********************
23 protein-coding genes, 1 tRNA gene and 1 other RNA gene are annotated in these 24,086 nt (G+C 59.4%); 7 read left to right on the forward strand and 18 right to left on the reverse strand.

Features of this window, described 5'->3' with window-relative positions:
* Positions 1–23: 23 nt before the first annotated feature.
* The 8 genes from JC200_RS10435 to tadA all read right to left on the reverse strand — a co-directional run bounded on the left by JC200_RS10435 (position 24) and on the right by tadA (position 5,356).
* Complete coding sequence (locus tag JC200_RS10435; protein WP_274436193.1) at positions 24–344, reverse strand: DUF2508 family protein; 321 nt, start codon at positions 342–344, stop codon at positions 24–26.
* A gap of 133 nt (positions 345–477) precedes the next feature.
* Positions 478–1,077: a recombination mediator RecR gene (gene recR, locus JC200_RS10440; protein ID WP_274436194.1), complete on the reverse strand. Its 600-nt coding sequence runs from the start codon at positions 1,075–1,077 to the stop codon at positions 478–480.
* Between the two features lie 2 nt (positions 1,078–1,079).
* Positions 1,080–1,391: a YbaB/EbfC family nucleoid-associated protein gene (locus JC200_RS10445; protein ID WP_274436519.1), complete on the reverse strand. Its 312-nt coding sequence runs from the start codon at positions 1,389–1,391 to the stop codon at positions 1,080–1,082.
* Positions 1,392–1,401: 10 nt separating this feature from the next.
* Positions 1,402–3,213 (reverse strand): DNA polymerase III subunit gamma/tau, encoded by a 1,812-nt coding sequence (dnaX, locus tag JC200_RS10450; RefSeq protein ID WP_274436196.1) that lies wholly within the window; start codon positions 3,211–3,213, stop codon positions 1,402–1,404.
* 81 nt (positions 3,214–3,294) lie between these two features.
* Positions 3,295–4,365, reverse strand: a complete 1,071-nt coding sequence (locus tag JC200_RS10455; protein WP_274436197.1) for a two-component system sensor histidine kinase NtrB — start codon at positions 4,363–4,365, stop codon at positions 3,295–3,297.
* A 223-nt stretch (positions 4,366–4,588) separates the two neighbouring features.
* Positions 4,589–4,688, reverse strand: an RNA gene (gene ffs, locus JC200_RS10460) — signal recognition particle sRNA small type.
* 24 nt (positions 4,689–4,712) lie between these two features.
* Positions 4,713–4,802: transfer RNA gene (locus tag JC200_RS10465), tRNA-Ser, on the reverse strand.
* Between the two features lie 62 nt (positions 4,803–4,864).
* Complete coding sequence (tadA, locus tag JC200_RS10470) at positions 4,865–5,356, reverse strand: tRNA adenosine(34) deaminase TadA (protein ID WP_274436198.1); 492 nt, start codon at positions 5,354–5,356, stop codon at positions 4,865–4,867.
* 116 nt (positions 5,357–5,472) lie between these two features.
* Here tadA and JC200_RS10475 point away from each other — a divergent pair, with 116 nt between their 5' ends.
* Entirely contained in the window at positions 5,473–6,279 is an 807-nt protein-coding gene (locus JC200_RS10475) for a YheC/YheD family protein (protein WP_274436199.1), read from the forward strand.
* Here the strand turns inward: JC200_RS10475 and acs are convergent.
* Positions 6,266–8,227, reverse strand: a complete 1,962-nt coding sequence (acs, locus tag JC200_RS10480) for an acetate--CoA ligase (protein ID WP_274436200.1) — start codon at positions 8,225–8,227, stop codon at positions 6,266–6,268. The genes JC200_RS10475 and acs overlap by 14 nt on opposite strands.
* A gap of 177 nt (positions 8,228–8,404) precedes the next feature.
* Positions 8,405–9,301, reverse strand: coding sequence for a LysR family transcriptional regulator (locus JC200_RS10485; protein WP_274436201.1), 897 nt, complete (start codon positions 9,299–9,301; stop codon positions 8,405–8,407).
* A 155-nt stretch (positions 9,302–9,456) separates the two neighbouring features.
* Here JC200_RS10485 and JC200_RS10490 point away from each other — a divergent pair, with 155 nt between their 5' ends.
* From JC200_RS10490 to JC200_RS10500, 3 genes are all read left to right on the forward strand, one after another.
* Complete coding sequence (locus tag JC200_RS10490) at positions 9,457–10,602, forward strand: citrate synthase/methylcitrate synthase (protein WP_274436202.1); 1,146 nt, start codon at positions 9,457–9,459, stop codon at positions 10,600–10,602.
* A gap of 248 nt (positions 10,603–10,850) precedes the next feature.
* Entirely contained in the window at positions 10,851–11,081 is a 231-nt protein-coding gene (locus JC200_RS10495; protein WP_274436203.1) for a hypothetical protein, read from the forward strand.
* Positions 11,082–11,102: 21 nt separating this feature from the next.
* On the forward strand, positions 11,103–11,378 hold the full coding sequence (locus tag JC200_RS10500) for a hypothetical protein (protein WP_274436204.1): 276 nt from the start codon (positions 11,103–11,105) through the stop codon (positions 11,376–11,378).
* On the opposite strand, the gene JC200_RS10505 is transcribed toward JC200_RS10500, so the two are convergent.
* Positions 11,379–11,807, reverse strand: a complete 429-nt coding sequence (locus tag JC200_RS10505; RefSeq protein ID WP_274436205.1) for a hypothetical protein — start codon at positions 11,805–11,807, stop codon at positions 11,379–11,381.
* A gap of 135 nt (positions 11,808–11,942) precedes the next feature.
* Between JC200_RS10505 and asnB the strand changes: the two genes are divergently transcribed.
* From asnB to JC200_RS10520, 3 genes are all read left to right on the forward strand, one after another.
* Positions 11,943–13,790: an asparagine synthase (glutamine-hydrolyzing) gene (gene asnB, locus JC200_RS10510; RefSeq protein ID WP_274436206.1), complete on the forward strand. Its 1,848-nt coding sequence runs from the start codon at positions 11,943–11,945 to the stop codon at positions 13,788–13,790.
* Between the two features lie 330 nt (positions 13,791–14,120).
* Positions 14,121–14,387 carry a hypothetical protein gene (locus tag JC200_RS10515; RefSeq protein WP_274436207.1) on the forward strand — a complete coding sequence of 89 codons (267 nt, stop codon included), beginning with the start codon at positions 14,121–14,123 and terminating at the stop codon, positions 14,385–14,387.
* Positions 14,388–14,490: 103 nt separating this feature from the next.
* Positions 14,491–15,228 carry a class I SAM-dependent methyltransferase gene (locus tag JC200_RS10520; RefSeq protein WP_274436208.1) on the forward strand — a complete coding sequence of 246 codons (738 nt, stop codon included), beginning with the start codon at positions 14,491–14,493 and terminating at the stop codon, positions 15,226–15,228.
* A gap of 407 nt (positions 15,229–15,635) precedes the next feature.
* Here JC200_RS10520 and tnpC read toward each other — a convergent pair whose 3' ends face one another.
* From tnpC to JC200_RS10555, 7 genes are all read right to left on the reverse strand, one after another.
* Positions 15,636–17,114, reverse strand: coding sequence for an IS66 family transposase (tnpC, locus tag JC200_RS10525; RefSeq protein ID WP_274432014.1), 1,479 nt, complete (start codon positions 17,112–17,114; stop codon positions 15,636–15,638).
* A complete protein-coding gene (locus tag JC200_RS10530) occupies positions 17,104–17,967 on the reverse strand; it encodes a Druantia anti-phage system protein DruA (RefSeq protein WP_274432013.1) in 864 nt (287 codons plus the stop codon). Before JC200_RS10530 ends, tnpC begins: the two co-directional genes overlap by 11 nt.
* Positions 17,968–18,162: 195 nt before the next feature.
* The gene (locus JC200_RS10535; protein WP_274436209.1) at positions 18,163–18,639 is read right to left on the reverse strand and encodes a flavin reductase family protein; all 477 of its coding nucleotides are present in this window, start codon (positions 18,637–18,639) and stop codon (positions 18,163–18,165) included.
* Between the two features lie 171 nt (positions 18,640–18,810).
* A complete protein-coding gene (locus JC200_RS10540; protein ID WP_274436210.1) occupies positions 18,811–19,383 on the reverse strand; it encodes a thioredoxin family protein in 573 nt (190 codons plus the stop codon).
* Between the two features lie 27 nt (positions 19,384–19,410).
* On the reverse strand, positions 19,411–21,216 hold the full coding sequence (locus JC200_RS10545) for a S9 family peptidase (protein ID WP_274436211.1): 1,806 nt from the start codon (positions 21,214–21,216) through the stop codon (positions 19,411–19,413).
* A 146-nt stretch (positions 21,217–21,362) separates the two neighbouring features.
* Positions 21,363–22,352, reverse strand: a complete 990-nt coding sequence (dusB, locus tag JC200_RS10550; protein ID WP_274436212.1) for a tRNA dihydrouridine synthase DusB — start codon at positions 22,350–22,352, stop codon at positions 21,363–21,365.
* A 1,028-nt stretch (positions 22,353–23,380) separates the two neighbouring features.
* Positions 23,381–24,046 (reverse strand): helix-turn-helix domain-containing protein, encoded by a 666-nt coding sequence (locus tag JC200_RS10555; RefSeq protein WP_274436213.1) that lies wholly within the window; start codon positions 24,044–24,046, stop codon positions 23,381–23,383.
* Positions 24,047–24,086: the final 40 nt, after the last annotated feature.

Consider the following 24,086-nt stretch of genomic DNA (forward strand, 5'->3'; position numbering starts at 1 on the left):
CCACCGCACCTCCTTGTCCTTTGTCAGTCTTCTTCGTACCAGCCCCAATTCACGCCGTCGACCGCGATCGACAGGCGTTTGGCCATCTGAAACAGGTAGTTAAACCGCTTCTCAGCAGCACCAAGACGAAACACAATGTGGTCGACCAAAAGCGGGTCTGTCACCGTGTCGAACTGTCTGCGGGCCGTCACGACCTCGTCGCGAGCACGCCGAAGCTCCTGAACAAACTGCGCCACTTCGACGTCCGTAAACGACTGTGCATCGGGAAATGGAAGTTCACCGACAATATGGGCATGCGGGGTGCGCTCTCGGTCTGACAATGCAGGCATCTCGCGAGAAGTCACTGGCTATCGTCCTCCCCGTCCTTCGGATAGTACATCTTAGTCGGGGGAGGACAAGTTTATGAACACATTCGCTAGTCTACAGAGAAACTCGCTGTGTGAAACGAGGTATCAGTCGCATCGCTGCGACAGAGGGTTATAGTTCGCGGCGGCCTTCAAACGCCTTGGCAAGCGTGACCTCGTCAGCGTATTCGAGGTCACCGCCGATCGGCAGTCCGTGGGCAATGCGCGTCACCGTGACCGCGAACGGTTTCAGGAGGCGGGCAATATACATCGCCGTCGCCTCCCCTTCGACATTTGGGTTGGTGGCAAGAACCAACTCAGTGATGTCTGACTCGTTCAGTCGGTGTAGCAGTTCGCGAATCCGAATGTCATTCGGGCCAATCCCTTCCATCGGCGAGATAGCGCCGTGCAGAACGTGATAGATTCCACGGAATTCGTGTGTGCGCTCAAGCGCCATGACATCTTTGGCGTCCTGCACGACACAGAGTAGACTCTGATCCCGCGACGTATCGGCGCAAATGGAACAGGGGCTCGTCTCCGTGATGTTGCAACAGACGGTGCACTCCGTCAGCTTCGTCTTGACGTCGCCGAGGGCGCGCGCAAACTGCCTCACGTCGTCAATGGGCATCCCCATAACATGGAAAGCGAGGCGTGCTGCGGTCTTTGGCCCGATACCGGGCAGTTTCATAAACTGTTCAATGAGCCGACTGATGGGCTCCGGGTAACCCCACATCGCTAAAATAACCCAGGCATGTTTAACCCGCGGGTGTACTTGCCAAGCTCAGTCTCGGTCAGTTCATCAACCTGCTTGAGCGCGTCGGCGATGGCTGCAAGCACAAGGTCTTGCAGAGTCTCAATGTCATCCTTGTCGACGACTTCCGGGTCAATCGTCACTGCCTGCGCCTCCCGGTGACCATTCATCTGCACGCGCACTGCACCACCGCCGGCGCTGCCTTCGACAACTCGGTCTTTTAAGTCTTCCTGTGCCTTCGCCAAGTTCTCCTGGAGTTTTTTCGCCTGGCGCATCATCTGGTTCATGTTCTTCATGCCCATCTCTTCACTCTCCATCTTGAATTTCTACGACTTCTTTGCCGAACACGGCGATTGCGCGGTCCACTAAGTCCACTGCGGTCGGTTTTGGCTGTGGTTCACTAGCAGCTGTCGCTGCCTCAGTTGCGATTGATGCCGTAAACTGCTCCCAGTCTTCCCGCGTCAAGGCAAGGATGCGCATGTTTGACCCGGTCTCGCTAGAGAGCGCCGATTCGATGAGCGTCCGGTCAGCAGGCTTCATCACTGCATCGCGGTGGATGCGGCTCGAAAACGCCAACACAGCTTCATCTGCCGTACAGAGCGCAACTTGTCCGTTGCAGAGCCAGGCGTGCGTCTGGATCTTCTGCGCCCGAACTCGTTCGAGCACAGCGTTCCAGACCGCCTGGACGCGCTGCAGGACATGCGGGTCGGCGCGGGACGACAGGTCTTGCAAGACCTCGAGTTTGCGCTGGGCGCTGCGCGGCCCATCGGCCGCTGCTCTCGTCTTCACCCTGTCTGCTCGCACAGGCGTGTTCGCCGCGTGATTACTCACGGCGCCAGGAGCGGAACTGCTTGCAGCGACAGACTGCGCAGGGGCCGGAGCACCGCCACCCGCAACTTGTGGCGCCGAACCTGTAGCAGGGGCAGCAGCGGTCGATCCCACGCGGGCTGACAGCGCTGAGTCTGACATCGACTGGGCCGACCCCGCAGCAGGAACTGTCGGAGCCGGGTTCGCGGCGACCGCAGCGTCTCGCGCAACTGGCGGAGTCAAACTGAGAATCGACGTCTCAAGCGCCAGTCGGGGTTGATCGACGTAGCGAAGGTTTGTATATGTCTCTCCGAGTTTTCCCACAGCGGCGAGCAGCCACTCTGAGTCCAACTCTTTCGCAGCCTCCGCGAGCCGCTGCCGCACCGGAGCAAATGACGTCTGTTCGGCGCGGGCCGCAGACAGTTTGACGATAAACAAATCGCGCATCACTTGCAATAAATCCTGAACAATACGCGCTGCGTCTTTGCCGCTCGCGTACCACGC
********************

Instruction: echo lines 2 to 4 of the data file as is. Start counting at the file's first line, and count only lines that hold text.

Features of this window, described 5'->3' with window-relative positions:
* Positions 1–23: 23 nt before the first annotated feature.
* The 8 genes from JC200_RS10435 to tadA all read right to left on the reverse strand — a co-directional run bounded on the left by JC200_RS10435 (position 24) and on the right by tadA (position 5,356).